Of course, with that, I have to discuss the romance in Black Widow and the Sandman. I should have known I couldn’t put it off forever, but… you can’t blame me for trying. You just… you can’t. *sighs* All right… Time to get this over with.
The romance subplot is about as cheesy and unrealistic as you would expect in any average novel of this genre; it’s over-the-top, very forced and contrived at times, etc. Despite the fact that all signs point to Jeanette and Roman just realllllly wanting to sleep with each other, the book immediately jumps to the conclusion that they are, in fact, in love. They basically fall for each other because they have to fall for each other – the story dictates so! That’s not to say that there aren’t worse romances out there – I can think of a couple off the top of my head pretty easily that are more cringe-worthy, even if I won’t name specific ones because, well, the joke is really old at this point but suffice it to say that it actually could have been worse. Plus, there’s the fact that the two main characters actually ended up not getting into an official relationship ultimately (even if it’s obvious that they will in the future books of the series… yay for shameless sequel-baiting!) – I suppose that’s one slightly less cliché thing to worry about.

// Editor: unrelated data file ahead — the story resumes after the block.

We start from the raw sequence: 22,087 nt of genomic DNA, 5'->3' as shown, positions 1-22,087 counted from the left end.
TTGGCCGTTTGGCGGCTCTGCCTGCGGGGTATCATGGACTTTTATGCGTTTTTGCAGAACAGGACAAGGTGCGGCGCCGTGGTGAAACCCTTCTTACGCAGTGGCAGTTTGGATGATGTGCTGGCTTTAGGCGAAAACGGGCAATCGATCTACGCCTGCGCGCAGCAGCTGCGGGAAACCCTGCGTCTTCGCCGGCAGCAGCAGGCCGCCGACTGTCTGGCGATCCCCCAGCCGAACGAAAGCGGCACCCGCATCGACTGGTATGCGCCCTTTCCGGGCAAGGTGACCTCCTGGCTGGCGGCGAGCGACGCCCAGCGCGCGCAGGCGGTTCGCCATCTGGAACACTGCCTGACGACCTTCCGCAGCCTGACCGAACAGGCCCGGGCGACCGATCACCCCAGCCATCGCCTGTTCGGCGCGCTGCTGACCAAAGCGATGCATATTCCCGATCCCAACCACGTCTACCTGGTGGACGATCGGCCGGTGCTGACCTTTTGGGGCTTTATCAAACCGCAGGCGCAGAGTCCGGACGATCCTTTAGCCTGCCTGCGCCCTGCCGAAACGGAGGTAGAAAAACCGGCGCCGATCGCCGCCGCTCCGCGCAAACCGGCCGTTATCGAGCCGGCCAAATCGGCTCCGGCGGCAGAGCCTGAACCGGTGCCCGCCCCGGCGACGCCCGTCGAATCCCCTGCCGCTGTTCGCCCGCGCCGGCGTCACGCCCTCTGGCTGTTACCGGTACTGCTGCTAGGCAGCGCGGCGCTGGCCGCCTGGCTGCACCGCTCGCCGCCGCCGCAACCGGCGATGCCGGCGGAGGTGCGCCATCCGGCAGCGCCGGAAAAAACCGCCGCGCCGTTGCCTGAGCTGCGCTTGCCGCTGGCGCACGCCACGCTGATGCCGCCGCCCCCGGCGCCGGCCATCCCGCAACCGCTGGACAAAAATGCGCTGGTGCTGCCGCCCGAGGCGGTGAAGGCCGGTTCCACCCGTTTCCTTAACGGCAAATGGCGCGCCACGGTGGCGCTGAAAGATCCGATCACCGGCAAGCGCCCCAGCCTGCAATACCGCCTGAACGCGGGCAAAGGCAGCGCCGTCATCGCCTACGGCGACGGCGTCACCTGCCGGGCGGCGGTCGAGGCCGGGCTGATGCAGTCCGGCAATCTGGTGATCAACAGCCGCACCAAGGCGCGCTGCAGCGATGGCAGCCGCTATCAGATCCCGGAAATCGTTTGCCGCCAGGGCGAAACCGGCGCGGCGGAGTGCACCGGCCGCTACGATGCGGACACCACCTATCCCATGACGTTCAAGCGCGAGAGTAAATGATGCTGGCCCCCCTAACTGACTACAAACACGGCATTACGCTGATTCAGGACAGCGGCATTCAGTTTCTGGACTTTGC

The writing was… Well, it was extremely average. Short answer: I’ve seen better, I’ve seen worse. Like I mentioned before, things like the actual plot of the book (because there was supposed to be more than the romance plot, guys) are skimmed over an incredible amount, leaving a lot to be desired on that front, and the actual prose isn’t that much better. It’s basic, to the point, and not really all that artistic (though maybe, even if a slightly artistic way of writing is always nice, too much of it would’ve been way out of place for Black Widow and the Sandman; while not utter trash, this was never intended to be Shakespeare, either).
While I’ve mostly pointed out the negative things about this novel, remember, as I said before, romance books simply aren’t my thing, so if you’re one of the people who do like these types of books, and have learned to look past the consistent Mary-Sues of the genre, then sure, pick this up – I can tell that if I was more into these sorts of books, I may have liked this a relative amount, since some of the characters were sometimes sort of entertaining to read about and there was an interesting story that served as the background for things. Plus, another good point in Black Widow and the Sandman‘s favor is that it’s super easy reading; clocking in at about 275 pages with big text, you’re likely to finish this one in about two days (even less if you’re super speedy).
Thanks to Pump Up Your Book! Virtual Book Publicity Tours for the novel